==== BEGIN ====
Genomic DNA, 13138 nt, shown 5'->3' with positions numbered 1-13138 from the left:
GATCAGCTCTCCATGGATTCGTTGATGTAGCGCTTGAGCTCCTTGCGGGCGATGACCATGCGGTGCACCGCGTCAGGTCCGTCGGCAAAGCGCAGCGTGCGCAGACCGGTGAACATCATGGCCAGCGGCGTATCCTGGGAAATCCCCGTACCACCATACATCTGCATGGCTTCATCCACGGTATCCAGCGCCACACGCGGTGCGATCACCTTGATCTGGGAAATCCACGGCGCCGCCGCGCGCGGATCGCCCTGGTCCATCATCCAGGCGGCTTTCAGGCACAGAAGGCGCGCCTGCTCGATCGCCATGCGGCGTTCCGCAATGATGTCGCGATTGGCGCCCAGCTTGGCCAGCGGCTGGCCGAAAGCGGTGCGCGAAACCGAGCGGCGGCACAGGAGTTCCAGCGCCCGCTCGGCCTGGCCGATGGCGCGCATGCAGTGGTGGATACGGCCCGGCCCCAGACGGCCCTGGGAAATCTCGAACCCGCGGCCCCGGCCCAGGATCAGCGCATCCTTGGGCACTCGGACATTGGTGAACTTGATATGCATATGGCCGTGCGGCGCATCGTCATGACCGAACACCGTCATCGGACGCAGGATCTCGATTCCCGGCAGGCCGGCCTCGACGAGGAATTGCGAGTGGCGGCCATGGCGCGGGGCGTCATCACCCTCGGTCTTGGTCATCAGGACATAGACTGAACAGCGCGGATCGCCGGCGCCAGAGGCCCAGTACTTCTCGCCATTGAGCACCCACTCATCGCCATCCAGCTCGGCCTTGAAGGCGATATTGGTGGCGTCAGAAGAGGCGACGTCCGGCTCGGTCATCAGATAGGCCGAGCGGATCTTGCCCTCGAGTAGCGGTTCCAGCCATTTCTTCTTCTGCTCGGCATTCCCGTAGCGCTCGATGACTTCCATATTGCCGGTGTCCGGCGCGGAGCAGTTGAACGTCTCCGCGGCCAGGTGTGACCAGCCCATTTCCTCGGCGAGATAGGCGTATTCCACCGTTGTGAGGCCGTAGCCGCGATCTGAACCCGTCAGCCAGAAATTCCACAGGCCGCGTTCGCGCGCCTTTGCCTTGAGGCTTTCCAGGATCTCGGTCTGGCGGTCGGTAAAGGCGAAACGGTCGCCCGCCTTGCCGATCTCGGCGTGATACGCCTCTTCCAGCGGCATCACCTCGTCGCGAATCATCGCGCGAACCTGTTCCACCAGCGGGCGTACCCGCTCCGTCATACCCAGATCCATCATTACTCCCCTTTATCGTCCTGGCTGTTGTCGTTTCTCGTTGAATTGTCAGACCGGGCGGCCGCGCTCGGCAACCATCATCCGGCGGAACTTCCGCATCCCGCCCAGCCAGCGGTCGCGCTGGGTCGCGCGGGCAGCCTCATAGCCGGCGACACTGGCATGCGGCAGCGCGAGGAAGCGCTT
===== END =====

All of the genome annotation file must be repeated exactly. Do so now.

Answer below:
Genomic DNA, 13138 nt, shown 5'->3' with positions numbered 1-13138 from the left:
GATCAGCTCTCCATGGATTCGTTGATGTAGCGCTTGAGCTCCTTGCGGGCGATGACCATGCGGTGCACCGCGTCAGGTCCGTCGGCAAAGCGCAGCGTGCGCAGACCGGTGAACATCATGGCCAGCGGCGTATCCTGGGAAATCCCCGTACCACCATACATCTGCATGGCTTCATCCACGGTATCCAGCGCCACACGCGGTGCGATCACCTTGATCTGGGAAATCCACGGCGCCGCCGCGCGCGGATCGCCCTGGTCCATCATCCAGGCGGCTTTCAGGCACAGAAGGCGCGCCTGCTCGATCGCCATGCGGCGTTCCGCAATGATGTCGCGATTGGCGCCCAGCTTGGCCAGCGGCTGGCCGAAAGCGGTGCGCGAAACCGAGCGGCGGCACAGGAGTTCCAGCGCCCGCTCGGCCTGGCCGATGGCGCGCATGCAGTGGTGGATACGGCCCGGCCCCAGACGGCCCTGGGAAATCTCGAACCCGCGGCCCCGGCCCAGGATCAGCGCATCCTTGGGCACTCGGACATTGGTGAACTTGATATGCATATGGCCGTGCGGCGCATCGTCATGACCGAACACCGTCATCGGACGCAGGATCTCGATTCCCGGCAGGCCGGCCTCGACGAGGAATTGCGAGTGGCGGCCATGGCGCGGGGCGTCATCACCCTCGGTCTTGGTCATCAGGACATAGACTGAACAGCGCGGATCGCCGGCGCCAGAGGCCCAGTACTTCTCGCCATTGAGCACCCACTCATCGCCATCCAGCTCGGCCTTGAAGGCGATATTGGTGGCGTCAGAAGAGGCGACGTCCGGCTCGGTCATCAGATAGGCCGAGCGGATCTTGCCCTCGAGTAGCGGTTCCAGCCATTTCTTCTTCTGCTCGGCATTCCCGTAGCGCTCGATGACTTCCATATTGCCGGTGTCCGGCGCGGAGCAGTTGAACGTCTCCGCGGCCAGGTGTGACCAGCCCATTTCCTCGGCGAGATAGGCGTATTCCACCGTTGTGAGGCCGTAGCCGCGATCTGAACCCGTCAGCCAGAAATTCCACAGGCCGCGTTCGCGCGCCTTTGCCTTGAGGCTTTCCAGGATCTCGGTCTGGCGGTCGGTAAAGGCGAAACGGTCGCCCGCCTTGCCGATCTCGGCGTGATACGCCTCTTCCAGCGGCATCACCTCGTCGCGAATCATCGCGCGAACCTGTTCCACCAGCGGGCGTACCCGCTCCGTCATACCCAGATCCATCATTACTCCCCTTTATCGTCCTGGCTGTTGTCGTTTCTCGTTGAATTGTCAGACCGGGCGGCCGCGCTCGGCAACCATCATCCGGCGGAACTTCCGCATCCCGCCCAGCCAGCGGTCGCGCTGGGTCGCGCGGGCAGCCTCATAGCCGGCGACACTGGCATGCGGCAGCGCGAGGAAGCGCTT